A bone fusion implant is disclosed in which the implant is adapted to be positioned between vertebral bodies in a human or animal subject. In one embodiment, the bone fusion implant includes an elongate member. The elongate member is sized and shaped to be positioned within a pathway in the first sacral vertebra along a trajectory that has a starting point between a portion of the facet joint and the posterior sacral foramen, that transverses at least one sacral pedicle and at least a portion of the first sacral vertebral body and that enters the disc space immediately superior to the sacrum. In another embodiment, the implant includes a curvilinear member sized and shaped to be positioned within a curvilinear pathway that joins at least two vertebral bodies and at least partially contains a bone graft.
A method is disclosed for the placement of a bone fusion implant between vertebral bodies in a human or animal subject. The method includes placing an implant into a pathway formed in a first sacral vertebra along a trajectory that has a starting point between a portion of the facet joint and the posterior sacral foramen, transverses at least one sacral pedicle and at least a portion of the first sacral vertebral body and enters the disc space immediately superior to the sacrum.
A method is disclosed for the placement of a tissue graft, biological extracts or agents, nucleus replacement prosthesis or any desired material into disc space between vertebral bodies in a human or animal subject is disclosed. The method includes placing the material into the disc space through a pathway formed in the first sacral vertebra along a trajectory that has a starting point between a portion of the facet joint and the posterior sacral foramen, transverses at least one sacral pedicle and at least a portion of the first sacral vertebral body and enters the disc space immediately superior to the sacrum.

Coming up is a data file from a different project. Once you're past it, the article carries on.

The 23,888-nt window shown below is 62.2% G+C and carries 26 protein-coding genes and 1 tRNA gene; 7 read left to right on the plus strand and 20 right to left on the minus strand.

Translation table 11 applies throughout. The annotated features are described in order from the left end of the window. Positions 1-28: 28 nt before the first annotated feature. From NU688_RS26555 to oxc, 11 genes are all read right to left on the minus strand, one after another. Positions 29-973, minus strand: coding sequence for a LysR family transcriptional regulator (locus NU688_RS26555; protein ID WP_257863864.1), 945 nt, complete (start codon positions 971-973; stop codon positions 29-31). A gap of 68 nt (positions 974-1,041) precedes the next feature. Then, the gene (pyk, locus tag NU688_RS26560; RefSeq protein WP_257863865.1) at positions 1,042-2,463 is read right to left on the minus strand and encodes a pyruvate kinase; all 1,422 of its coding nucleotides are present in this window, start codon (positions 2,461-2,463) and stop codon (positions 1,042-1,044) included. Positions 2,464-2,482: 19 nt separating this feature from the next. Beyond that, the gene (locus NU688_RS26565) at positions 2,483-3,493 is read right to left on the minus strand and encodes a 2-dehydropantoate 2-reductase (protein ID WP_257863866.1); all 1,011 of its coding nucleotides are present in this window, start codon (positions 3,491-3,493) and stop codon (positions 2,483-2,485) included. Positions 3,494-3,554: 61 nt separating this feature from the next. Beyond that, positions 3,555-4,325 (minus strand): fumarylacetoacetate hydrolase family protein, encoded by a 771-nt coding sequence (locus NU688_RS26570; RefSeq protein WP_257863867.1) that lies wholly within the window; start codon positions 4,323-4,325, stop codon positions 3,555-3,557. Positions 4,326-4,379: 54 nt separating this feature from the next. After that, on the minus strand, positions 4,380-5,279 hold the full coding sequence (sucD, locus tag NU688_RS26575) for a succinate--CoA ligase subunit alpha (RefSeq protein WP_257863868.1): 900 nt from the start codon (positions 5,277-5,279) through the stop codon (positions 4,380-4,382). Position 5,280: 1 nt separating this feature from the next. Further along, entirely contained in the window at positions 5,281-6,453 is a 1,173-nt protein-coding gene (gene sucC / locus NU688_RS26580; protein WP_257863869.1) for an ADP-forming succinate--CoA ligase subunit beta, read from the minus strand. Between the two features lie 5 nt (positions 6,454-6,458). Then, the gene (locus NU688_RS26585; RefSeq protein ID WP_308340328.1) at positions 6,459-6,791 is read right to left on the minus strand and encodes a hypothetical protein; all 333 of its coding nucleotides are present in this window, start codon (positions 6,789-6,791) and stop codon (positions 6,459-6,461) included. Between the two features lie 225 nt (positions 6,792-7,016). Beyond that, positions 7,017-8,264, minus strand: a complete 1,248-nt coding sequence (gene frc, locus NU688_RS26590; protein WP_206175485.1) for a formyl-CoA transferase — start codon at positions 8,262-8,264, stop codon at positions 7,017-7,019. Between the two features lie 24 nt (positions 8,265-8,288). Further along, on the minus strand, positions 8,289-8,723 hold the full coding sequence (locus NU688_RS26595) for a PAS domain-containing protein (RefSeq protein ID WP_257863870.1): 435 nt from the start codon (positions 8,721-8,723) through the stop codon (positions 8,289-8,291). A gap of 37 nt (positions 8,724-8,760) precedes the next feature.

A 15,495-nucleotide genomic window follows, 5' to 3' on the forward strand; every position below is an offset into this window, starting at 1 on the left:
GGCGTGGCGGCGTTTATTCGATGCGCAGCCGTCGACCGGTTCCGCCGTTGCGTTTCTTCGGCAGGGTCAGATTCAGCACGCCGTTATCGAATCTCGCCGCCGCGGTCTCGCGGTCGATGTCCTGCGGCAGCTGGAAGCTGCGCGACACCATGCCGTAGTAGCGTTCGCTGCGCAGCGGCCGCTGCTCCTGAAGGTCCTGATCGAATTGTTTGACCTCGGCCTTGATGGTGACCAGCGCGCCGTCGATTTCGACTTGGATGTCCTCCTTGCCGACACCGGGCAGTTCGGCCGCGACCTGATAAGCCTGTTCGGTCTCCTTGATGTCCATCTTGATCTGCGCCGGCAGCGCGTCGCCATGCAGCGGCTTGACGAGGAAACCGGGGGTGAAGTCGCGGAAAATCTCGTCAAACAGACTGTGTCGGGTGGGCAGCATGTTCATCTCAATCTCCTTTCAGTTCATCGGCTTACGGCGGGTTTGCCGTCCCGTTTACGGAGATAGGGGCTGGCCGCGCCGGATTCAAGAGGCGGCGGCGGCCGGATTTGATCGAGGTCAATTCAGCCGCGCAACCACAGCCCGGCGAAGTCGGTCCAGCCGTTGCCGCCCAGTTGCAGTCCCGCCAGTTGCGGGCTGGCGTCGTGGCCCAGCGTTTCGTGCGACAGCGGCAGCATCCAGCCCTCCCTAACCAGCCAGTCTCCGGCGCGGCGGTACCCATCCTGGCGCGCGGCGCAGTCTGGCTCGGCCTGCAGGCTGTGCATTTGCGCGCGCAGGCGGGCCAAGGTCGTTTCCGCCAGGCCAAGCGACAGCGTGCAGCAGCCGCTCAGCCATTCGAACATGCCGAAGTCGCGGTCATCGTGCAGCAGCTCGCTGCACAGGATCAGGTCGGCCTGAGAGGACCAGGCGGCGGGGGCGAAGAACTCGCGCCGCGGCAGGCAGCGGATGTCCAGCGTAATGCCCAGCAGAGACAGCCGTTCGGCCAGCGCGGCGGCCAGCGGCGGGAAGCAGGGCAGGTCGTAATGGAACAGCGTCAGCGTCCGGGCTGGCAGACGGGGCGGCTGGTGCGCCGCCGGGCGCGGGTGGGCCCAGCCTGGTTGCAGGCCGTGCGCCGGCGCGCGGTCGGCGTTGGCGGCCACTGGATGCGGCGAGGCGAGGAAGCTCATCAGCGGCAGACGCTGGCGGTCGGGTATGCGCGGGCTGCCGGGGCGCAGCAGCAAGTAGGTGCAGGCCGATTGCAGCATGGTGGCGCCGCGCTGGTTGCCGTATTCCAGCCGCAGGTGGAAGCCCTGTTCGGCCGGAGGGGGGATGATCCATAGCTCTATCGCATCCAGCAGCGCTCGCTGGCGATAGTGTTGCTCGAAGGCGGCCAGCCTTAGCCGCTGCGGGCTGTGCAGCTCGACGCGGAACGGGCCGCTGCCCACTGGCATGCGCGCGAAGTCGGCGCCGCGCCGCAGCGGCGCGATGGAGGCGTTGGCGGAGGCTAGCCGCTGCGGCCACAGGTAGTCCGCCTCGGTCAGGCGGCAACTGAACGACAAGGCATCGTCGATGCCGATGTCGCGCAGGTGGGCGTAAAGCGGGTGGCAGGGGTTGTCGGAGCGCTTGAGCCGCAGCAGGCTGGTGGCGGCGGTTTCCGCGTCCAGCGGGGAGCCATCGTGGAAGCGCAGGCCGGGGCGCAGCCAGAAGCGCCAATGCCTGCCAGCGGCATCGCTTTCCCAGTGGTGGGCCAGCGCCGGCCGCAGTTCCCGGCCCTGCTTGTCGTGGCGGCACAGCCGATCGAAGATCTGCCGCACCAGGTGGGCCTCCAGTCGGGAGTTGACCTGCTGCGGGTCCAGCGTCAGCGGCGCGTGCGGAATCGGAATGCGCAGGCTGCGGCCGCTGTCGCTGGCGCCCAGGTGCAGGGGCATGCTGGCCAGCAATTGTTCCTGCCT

A method for vertebral movement in a human or animal subject is disclosed. The method includes forming a pathway in the first sacral vertebra along a trajectory that has a starting point between a portion of the facet joint and the posterior sacral foramen, transverses at least one sacral pedicle and at least a portion of the first sacral vertebral body and enters the disc space immediately superior to the sacrum; placing a first distraction member with a central opening through the pathway and into contact with a lower vertebral body to be moved; placing a second distraction member through the central opening of the first distraction member and into contact with an upper vertebral body to be moved; and applying a force so as to move and displace the first and second distraction members and the attached upper and lower vertebral bodies relative to one another.
Another method for vertebral movement in a human or animal subject is disclosed. The method includes forming a pathway in a first sacral vertebra along a trajectory that has a starting point between a portion of a facet joint and the posterior sacral foramen, transverses at least one sacral pedicle and at least a portion of the first sacral vertebral body and enters the disc space immediately superior to the sacrum; placing an implant into the formed pathway and into contact with a lower vertebral body to be moved; affixing a sacral attachment onto the sacrum; applying a force so as to move and displace the implant and sacral attachment and the attached upper and lower vertebral bodies relative to one another.